|Lo Sanh Phin weaves vầu screen.
The Dao make their own paper for use in worship rituals and ceremonies. The manual process of making paper involves spreading pulp on screens woven from a type of bamboo called vầu. Weaving these screens is harder than weaving more common items like baskets and papooses.
Phin says it takes him about 5 days to complete a screen. “In the past villagers brought their damaged screens to my uncle to repair. When he got old and weak more than a decade ago, he transferred the job to me.”
Phin cuts vầu plants into pieces about 90 cm long. He removes the outer bark and splits the bamboo into strips as thin as toothpicks.
The loom used to weave screens is 90 cm long and 30 cm wide. Phin uses a small bamboo tube to propel the vầu strips across plastic warp threads on the loom. When he has finished weaving a screen, he dries it in the sun to make it durable and firm.
|He dries the sreens to make them durable and firm.
Trieu Thi Mui’s family in Thanh Son hamlet has been making paper for 4 generations. She says she used to buy screens in the market for 80 USD apiece, but they were not as good as she had hoped.
Now she buys Phin’s screens so she can produce higher quality paper. “Screens sold in the market are difficult to use because they are round. They are not as fully stretched as Phin’s products. Phin’s vầu screens can be used for 2 to 3 years, and only cost about 35 USD a piece.”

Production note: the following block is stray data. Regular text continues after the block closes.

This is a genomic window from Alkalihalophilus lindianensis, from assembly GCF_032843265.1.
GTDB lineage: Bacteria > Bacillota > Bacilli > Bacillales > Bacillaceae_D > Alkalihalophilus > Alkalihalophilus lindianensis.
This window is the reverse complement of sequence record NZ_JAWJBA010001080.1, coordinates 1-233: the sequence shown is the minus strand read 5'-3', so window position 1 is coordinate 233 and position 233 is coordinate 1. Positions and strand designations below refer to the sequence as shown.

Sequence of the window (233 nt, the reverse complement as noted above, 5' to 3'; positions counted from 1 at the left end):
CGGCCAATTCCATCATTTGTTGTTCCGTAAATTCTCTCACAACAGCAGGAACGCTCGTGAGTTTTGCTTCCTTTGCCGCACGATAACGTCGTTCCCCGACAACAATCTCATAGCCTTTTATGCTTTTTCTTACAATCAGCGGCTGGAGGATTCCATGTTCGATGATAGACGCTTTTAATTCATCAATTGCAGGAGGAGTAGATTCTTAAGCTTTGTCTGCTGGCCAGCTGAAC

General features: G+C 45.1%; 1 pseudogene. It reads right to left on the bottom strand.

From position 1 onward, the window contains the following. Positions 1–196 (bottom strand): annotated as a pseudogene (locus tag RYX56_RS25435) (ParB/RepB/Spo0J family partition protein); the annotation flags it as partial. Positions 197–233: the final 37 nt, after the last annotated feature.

Phin earns between 120 and 150 USD a month from selling his screens. He says the extra income is good, but what he really wants is to transfer the craft to someone younger.
“I’m nearly 70 years old. I want to transfer the craft to someone younger, but there are very few people who want to do this work. It requires meticulousness and carefulness. A few children in my family have learned to do it.”
Lo Duc Chiu, head of Thanh Son hamlet said: “Ha Giang province has only Lo Sanh Phin making screens for the paper-making craft. Screens are indispensable to the paper-making craft of the Dao. We need some incentive policies to encourage young people to keep on doing the craft and preserve this aspect of Dao culture.”